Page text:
On-Demand Learning, Performance Management Show Growth, Results

Enterprise learning technology has become complex and more strategic. Fueled by both domestic and global competition, organizations are addressing the challenges of training widely dispersed employees, business partners and customers

Enterprise learning technology has become complex and more strategic. Fueled by both domestic and global competition, organizations are addressing the challenges of training widely dispersed employees, business partners and customers who may only share one characteristic … access to the Internet. Trends toward online learning and emphasizing learning’s impact on business results have stimulated the development of new learning and performance management choices.

As the enterprise LMS evolves into a critical component of a company’s performance management strategy, the LMS also must be able to integrate with other applications and ensure a seamless user interface and functionality across the enterprise. Learning leaders must then select an LMS solution that meets their business needs and integrates with the organization’s overall IT strategy.


Increasingly, organizations are turning to on-demand technology to implement an LMS that meets their unique business demands and solves their distinctive organizational challenges.

On-demand (also called “Software as a Service” or “SaaS”) is hosted and supported by a vendor as a service, which users access via the Internet without the need to deploy and maintain an on premise IT infrastructure. Clients benefit by receiving product updates automatically “pushed” from the LMS provider to the client. SaaS eliminates all the headaches, hassles and risks associated with traditional on-premises software.

On-demand vendors focus on key strength areas and develop strong partnerships to provide “best-of-breed” solutions that meet the client’s needs on a broader scale. For example, GeoLearning has developed partnerships with industry leaders that offer complementary and robust functionality. In addition to its LMS, GeoLearning provides clients with Success- Factors for performance management, WebEx for Web conferencing, and Knowledge- Advisors for training analytics as part of its overall best-of breed solution. This integrated suite of products and services offers deep and rich functionality. This is in contrast to traditional on-premises software vendors that offer a suite of products with broad, but sometimes shallow, expertise.

The adoption rate for on demand learning management systems is skyrocketing. According to a 2007 Gartner research report, on-demand technology has grown significantly and will continue to do so.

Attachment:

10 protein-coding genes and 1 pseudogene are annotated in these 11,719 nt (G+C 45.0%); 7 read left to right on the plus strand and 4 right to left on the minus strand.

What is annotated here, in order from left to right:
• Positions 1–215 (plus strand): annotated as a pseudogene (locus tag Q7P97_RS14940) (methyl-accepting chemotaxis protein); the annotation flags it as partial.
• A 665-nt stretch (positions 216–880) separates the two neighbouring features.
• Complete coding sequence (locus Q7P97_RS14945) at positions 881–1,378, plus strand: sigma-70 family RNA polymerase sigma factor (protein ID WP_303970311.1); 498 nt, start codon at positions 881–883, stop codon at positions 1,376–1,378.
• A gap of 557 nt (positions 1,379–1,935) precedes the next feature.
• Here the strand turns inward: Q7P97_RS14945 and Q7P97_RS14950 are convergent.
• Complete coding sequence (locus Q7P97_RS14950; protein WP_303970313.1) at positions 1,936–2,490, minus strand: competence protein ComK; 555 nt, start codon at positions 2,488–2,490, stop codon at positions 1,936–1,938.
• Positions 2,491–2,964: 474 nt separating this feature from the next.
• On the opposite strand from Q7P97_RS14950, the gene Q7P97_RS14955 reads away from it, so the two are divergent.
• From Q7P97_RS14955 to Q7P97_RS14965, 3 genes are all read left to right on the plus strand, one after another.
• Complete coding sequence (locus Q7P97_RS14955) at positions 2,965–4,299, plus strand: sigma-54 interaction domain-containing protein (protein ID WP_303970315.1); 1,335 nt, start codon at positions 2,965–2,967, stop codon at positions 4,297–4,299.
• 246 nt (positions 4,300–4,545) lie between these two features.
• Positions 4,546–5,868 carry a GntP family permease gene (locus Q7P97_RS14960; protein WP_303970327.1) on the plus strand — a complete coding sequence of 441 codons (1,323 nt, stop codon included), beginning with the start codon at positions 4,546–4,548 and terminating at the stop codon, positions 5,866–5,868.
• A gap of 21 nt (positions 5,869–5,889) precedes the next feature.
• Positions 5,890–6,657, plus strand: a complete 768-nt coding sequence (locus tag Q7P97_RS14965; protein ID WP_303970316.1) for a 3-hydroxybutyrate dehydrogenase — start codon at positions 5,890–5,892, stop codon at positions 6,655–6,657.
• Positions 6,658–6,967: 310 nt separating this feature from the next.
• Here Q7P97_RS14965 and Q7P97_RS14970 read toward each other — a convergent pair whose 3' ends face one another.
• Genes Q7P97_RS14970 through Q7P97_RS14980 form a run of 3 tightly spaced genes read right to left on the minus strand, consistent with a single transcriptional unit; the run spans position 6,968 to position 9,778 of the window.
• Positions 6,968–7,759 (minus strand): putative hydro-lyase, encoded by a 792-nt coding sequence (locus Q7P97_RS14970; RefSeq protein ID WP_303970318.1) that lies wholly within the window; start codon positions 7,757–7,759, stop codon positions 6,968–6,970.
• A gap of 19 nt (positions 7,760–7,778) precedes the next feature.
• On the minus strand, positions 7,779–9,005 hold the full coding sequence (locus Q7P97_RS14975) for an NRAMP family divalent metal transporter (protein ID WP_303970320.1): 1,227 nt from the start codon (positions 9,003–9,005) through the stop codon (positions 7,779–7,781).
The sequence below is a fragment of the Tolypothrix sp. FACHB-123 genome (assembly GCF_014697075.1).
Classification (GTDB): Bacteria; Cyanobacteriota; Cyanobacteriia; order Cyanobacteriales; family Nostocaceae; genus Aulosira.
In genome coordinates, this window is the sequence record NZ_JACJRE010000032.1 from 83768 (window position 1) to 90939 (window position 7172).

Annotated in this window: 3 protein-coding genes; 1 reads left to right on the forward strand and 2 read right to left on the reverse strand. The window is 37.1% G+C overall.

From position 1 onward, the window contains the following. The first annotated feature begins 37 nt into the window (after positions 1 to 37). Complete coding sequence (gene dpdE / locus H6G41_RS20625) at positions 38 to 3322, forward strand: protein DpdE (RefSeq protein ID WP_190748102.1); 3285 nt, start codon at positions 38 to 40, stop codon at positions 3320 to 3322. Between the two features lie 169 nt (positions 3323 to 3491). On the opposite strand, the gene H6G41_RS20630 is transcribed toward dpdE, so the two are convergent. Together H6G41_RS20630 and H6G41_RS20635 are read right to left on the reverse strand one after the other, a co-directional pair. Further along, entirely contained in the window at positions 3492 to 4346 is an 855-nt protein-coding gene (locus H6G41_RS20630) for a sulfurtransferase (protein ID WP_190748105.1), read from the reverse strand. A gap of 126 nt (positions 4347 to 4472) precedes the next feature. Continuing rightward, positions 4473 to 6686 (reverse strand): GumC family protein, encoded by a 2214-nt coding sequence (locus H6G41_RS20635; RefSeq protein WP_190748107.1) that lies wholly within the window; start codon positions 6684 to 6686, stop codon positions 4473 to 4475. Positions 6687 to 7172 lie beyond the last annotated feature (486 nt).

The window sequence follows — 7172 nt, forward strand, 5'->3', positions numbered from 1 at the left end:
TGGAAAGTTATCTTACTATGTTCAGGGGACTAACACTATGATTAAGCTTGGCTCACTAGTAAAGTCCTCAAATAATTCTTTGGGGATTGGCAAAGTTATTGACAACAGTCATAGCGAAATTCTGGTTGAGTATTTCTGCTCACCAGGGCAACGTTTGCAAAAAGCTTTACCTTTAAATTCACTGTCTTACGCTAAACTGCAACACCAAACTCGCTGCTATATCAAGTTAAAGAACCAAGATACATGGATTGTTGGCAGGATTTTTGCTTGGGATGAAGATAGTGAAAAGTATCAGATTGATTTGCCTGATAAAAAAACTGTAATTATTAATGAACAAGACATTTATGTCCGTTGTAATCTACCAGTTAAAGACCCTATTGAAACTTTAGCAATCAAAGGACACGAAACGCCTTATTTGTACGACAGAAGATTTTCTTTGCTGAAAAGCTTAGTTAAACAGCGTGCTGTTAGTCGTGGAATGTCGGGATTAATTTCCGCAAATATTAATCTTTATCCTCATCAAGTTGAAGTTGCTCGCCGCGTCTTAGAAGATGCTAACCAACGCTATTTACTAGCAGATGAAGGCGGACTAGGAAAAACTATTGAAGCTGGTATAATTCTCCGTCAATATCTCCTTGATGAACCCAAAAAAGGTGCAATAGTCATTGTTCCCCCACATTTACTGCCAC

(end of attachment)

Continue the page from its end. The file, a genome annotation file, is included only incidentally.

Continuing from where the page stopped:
“Ease of use, rapid deployment, limited upfront investment in capital and staffing, plus a reduction in software management responsibility all make SaaS a desirable alternative to many on-premises solutions, and they will continue to act as drivers of growth,” says Gartner’s research director Sharon Mertz.

According to Gartner, SaaS revenue will surpass $5.1 billion — a 21 percent growth over 2006 revenues. In terms of total market share, Gartner reports SaaS adoption is close to 70 percent in e-learning and Web conferencing.


Compared with traditional on-premises LMS software, the on-demand delivery model is appealing to HR and training professionals for several reasons, including lower start-up costs, reduced total cost of ownership, and rapid deployment. Bersin & Associates research indicates on-demand solutions are highly effective and scalable. Web services technology makes integration with a company’s system easier than ever and speeds up the implementation time frame from months to days.

SaaS offers several advantages over traditional integrated on-premises solutions. According to Bersin’s findings, the actual functionality available in a traditional, on premises suite is more limited than that of focused, best-ofbreed vendors.

For example, development tools are widely available from many specialized companies. And although adequate, the LMS-provided tool set is missing some features you find in a focused, best-ofbreed, third-party tool. Purchasing a suite, then, might force you to trade perceived benefits for a system that might not actually meet your company’s needs. Although a single-vendor solution might seem to provide higher levels of accountability and control, it can create the opposite problem: If a suite provider cannot meet an organization’s full needs, the buyer essentially has put all its eggs into one basket and might not have recourse.

In addition, the human capital and IT infrastructure required to implement and maintain this type of solution is high, and it might slow deployment, thereby eliminating or significantly reducing return on investment.

With an on-demand SaaS solution, the vendor takes responsibility for delivering the system and implementing upgrades. Vendors own, deliver and manage SaaS technology remotely, leaving maintenance and upkeep with the vendor — not the client.

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